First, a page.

Thomas Was Alone is a video game created by independent developer Mike Bithell. The player controls a collection of quadrilaterals, solving puzzles and hopping from platform to platform, combining the skills possessed by the different shapes, to lead all of them to the goal. It’s a great game.
Thomas Was Alone is a philosophical commentary on the nature of life. Through the conceit of self-developing AIs in a complex computer network (each AI represented by a different shape of a unique colour), that come into being and gain self-awareness without the aid of the network’s creators, Bithell shares a worldview that human life itself may have developed and evolved by itself and without the design of a creator.
Their story is narrated charmingly by Danny Wallace
Thomas Was Alone is an ensemble comedy. Thomas, an unassuming red rectangle and the first AI to become self-aware, is soon joined by a cast of colourful characters. There is Chris, a small orange square with a chip on his shoulder; John, a confident and good-natured long yellow rectangle; Laura, a chirpy pink rectangle that can bounce other shapes; Clare, a hefty blue square with water-resistant superpowers; Susan, a benevolent purple goddess with an amazing double-jump; and many more besides. These shapes help and hider each other; they rub each other up the wrong way; they learn to fear and to love. All the while, their story is narrated charmingly by Danny Wallace. It’s funny and endearing.
Thomas Was Alone is a political tract on rebellion and revolution. The AIs in the computer network learn to think for themselves. They learn to join together for a cause. They figure out how to alter the conditions of their world to make it better. They defy the designs of the network’s creators, ultimately breaking free from the confines of the system. It’s highly suggestive of the need for people to resist oppression, educate themselves, and work together to improve their world.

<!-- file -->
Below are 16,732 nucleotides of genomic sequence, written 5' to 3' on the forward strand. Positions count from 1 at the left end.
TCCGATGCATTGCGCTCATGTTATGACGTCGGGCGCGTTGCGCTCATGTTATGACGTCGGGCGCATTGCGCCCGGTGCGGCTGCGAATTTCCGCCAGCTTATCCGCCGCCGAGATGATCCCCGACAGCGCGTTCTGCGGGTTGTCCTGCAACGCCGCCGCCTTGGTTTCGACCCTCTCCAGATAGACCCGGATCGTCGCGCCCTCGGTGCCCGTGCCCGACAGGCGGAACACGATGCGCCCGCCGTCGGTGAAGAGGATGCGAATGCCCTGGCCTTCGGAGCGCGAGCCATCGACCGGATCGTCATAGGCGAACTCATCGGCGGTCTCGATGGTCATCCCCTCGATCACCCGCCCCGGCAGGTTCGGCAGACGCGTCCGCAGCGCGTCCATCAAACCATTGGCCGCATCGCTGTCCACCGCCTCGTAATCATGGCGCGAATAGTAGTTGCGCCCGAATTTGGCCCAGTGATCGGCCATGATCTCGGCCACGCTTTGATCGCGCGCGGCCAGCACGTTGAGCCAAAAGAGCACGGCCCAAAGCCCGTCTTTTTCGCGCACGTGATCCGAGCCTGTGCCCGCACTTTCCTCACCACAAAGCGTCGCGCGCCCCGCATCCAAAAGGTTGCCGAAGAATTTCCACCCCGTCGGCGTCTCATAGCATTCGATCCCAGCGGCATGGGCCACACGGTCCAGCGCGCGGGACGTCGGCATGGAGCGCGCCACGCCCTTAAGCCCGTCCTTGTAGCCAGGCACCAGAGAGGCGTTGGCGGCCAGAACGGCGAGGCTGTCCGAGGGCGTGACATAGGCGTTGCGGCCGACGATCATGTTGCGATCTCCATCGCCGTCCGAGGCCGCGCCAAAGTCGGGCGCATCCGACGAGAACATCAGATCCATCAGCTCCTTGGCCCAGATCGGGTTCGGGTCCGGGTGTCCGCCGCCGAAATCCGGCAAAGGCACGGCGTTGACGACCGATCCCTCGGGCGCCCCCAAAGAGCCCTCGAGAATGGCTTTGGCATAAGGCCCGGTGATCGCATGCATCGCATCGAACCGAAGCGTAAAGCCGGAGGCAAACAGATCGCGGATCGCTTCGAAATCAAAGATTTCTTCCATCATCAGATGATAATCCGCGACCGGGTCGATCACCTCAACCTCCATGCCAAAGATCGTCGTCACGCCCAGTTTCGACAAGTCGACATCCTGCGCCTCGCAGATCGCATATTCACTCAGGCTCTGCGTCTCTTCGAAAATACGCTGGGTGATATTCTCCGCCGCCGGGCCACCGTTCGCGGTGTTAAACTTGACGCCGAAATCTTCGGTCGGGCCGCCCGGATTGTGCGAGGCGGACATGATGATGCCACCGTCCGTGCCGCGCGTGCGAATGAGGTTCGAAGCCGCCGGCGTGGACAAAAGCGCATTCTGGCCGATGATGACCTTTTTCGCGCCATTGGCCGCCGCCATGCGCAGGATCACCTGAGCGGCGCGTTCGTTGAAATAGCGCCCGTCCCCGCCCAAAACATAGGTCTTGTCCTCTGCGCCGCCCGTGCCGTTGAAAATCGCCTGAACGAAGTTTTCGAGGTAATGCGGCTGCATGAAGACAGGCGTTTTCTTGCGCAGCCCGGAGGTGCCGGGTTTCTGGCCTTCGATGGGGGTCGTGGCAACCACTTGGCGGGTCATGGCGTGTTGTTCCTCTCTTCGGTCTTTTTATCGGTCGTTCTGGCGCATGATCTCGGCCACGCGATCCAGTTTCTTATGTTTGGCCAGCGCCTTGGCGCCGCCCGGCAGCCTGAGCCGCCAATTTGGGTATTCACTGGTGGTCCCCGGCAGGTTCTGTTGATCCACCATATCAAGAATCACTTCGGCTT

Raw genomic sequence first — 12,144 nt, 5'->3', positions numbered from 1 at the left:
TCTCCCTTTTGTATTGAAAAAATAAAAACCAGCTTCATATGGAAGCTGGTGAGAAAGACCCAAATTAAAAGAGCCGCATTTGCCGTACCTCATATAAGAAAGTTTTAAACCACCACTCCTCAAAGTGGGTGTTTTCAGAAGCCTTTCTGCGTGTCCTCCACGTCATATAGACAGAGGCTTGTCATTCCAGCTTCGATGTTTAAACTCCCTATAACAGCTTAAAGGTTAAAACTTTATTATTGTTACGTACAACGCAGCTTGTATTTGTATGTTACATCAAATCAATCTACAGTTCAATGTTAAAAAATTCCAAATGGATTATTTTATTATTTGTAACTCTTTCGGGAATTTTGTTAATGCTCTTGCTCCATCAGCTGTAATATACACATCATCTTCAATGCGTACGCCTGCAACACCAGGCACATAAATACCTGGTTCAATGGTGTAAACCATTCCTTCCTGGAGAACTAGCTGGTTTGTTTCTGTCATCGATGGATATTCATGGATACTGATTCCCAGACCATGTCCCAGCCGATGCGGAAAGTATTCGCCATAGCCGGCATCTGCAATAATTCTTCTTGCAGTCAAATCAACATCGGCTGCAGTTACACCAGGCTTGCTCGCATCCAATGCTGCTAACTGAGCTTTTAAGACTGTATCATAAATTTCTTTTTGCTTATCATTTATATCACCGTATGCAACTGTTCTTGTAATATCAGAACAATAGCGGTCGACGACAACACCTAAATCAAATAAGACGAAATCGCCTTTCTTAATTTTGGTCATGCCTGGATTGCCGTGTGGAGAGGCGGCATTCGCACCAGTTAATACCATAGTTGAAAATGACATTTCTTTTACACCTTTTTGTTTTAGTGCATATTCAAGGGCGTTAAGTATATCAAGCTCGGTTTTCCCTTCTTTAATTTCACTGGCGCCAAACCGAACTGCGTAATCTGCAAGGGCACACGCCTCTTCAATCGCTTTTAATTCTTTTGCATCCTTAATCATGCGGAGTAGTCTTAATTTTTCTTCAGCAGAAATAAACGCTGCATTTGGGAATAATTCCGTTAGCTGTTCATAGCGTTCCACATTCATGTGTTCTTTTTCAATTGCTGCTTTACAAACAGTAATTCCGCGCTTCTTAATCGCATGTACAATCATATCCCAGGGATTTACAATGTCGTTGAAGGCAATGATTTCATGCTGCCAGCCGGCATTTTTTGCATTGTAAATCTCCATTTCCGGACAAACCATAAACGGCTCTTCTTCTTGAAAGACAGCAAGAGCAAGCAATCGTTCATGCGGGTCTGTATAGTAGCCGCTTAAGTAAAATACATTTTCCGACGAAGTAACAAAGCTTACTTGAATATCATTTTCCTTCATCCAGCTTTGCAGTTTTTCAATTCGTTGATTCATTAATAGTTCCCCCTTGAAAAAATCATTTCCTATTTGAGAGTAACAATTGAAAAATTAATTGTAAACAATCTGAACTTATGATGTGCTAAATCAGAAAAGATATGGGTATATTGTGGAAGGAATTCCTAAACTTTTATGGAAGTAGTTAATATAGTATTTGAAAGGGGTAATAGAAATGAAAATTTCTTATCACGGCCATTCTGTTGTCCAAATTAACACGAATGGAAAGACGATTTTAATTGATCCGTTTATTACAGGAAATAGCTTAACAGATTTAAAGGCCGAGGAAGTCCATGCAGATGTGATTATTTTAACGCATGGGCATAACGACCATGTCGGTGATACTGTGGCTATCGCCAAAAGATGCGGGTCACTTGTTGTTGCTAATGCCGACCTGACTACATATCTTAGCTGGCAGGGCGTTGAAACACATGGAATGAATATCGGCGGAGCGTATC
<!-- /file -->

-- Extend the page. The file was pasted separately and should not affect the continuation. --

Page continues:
The computer network’s creators made something they didn’t understand and couldn’t control.
Thomas Was Alone is a treatise on the dangers of uninhibited technological progress. The computer network’s creators made something they didn’t understand and couldn’t control. The story has a framing device: between every few levels, we are shown a quotation from one of the creators, describing with hindsight how they lost control of the system. We are not told the consequences of this event, so we can’t be sure if they were good or bad, but the quotations are laced with the kind of paranoia familiar to anyone who watched the doomsday cyber-scenario films of the 1990s (like The Lawnmower Man) or anyone who goes to see Transcendence this year.
Thomas Was Alone is an anthropological study on the development of human society. We watch individuals learn to move about their world, learn to co-operate, learn to avoid danger, learn to love, learn to make goals, and ultimately learn to shape their world. It’s the development of human society in microcosm.
Thomas Was Alone is a statement against the superficial treatment of complex human individuals. The cast appears to be nothing but a group of squares and rectangles. It’s easy to judge these as nothing but blank shapes, but through Wallace’s narration and the unique actions of each character, we learn that each shape is a true individual with traits and abilities beyond four sides and four corners. It’s a clear message that we should look beyond the superficial when meeting new people.
It’s a reminder that we cannot be complacent about human nature
Thomas Was Alone is a parable about inevitable evil in our society. After the initial heroes have liberated many other AIs in the system, one AI simply named “Grey” intends to find a way to corrupt the system and all of the other AIs to serve his unlimited ambition. Tellingly, it’s not entirely clear whether or not Grey is defeated. It’s a reminder that we cannot be complacent about human nature – that there is an evil within us, that our society is always at risk of corruption, and that we must always be vigilant.
Thomas Was Alone is philosophical; it is funny; it is political; it is paranoid; it is scientific; it is moral; it is a cautionary tale. But above all, it is a great game. Play it now.